But, maybe there is a middle road… I will have to discuss it with Bevin later…

    Will have a nice visit when I get back to Scotland. Is your place in the Highlands still available? We should go there.

    Letter from Sir John MacKlein, British Foreign Office, June 6, 1946, from London to Jack Burns

    At the stroke of Midnight on August 19, 1947, the Dominion of India came into existence. For a long time, it was doubtful that it would have come to pass, as there were many in the sub-continent who would have rather be totally free from the British, and there were Brits who were concerned about having the support the Indians for the next few years, and then there were the Hindus and Muslims who wanted nothing to do with each other.

    But Mohandas Gandhi, a figure respected, even revered, on all sides, wanted to keep India together, and get help on building up the nation, reluctantly agreed that becoming a Dominion was the best option, for the moment. There was nothing saying that Indian leaders could break up into a majority Hindu and majority Islamic states in the future, or that they couldn’t just become a Republic.

    At least, that was the official word on the matter. What really happened behind closed doors in the negotiations was much more realpolitik than what could have been admitted at the time. Attlee, who was already feeling left out and ignored by Washington and Paris over the previous few years, was starting to come around to the idea that the Commonwealth could, and should, be more than just a adhoc cultural organization that could be used to research super weapons. No, instead it could be a true alliance between all those areas that had once had the Union Jack flying over them as colonies and protectorates.

    But the rewards and benefits were just as tantalizing. Having an alliance that covered a quarter of the world’s land and people could give the British a seat at the table independent of any other major power, and allow a free trade of resources and manufactured products to flow just like before, but without having to worry about maintaining expensive military garrisons all over the world, even better once the UK and Commonwealth has the atomic bomb. Sure, some Canadians and Aussies and Indians would have to have a say in how things go, but they should see it in their interest to remain for the economic and security ties.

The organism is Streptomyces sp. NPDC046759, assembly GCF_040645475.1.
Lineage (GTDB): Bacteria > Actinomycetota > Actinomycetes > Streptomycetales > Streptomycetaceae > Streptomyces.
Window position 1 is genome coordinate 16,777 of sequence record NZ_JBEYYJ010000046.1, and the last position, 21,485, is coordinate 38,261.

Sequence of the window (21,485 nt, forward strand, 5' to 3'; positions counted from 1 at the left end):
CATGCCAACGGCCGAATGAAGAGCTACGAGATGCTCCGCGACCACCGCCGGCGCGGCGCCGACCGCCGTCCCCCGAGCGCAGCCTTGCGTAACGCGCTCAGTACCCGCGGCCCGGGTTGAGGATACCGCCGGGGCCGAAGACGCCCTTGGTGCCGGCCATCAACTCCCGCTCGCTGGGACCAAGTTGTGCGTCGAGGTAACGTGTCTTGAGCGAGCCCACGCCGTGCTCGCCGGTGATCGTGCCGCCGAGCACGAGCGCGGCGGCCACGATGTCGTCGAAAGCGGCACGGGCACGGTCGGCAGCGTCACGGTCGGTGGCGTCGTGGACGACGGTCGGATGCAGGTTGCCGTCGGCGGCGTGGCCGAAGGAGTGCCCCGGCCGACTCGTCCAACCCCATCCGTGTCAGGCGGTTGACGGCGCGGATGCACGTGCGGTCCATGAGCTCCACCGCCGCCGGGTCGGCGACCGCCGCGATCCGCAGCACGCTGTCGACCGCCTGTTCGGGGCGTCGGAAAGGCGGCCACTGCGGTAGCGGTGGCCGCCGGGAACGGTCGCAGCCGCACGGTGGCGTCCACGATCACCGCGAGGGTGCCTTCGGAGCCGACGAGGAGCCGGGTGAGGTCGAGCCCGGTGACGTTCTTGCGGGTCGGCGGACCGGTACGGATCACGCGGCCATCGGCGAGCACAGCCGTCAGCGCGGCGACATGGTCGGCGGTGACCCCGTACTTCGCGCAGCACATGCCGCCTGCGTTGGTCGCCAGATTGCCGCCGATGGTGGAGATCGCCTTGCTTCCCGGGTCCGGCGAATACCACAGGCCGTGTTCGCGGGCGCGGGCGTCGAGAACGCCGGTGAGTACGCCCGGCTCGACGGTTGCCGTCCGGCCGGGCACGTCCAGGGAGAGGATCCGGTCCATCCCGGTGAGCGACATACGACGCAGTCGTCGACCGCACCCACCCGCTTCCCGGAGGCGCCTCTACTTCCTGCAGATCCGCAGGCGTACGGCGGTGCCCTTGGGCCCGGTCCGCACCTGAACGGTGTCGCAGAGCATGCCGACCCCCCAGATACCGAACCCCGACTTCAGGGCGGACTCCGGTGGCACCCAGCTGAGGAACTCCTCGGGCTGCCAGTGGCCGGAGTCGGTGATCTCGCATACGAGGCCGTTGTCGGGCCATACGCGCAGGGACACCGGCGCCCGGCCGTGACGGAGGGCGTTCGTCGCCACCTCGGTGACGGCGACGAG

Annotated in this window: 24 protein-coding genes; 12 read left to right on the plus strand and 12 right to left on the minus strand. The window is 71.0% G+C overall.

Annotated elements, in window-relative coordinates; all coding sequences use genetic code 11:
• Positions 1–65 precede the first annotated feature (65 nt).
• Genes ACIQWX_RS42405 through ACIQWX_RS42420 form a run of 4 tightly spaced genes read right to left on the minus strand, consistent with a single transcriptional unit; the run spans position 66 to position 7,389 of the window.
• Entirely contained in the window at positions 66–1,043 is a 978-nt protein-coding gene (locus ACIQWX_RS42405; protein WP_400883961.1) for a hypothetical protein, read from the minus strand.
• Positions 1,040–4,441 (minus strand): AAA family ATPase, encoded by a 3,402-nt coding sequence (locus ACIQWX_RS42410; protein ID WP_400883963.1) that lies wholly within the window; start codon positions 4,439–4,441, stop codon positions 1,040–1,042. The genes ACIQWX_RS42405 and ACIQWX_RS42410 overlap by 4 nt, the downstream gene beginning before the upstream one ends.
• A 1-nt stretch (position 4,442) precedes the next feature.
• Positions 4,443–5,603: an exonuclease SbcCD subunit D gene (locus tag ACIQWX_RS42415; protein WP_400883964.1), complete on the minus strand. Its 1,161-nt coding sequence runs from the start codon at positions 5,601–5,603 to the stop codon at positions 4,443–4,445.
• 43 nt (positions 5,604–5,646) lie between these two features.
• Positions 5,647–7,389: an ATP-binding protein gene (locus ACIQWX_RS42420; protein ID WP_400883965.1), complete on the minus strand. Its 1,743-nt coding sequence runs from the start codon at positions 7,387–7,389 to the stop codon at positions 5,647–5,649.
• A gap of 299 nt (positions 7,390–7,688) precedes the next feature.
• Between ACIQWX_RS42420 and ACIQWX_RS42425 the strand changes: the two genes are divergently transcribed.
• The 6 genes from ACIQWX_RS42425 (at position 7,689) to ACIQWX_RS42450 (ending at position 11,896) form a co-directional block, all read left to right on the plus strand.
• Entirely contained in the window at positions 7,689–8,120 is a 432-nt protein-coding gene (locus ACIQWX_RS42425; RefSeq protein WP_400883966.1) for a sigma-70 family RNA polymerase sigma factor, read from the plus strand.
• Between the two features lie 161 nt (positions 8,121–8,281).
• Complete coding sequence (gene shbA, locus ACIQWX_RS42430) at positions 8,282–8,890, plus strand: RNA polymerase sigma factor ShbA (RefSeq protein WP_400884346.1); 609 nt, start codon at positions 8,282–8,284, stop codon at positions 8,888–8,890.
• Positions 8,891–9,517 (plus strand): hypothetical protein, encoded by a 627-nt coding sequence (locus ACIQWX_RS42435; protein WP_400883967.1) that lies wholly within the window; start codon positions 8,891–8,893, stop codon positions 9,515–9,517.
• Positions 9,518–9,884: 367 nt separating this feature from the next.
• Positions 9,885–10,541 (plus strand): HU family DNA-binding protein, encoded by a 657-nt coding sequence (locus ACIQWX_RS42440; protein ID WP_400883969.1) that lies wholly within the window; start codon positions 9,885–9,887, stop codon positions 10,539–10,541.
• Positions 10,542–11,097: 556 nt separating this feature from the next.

So Attlee offered Gandhi and the Indians loans and resources to serve as an apology for the actions undertaken. And the promise that they would get the protection of atomic weapons, currently being researched and produced in Australia, when they were done. No need to worry about the Soviet’s in Russia, or the Chinese, whichever way they go (but increasingly likely for Mao’s Communists), as well as free and open trade with the whole Commonwealth, and technology to help India turn from a under-developed, poor and backwards place into a major industrial center in a generation.

    The offer was almost too good to be true… but Gandhi, who wanted India to not only be free to choose it’s own path, but be able to support all 390,000,000 with increasing standards of living, was able to convince the leaders of the Congress Party to accept it. If even just a fraction of what Attlee promised was given, it would be a huge improvement on what India was currently like.

    Paul Johnson, How The Empire Survived: The Establishment of the Commonwealth of Allied Nations Published 1982

    Dear Ben

    I just arrived back home to Melita to learn that you finally moved to Toronto. I wish I had known that when I was being returned home, as I could have tried to come visit you when I was discharged from the Princess Pat’s and was being sent back home.

    I hope you like the big city, and I hope you will remember to come back home once in a while.

    Mother is doing well, though Father had a fall when a board in the hay loft gave out on him. He’s okay, but was laid up with a broken leg for a few weeks yet…

    ...The election is coming soon, and it’s amazing what all you can learn from the radio. I heard St. Laurent and Drew have a debate on the radio, which seems really amazing when you think about it. When we were kids, all we had was horses and an icebox. Now we have a radio, a Model T and a tractor, and the province is debating using the Hydro Commission to get everyone electricity. It’s nothing like the city, or even the army camp, I know, but it’s something.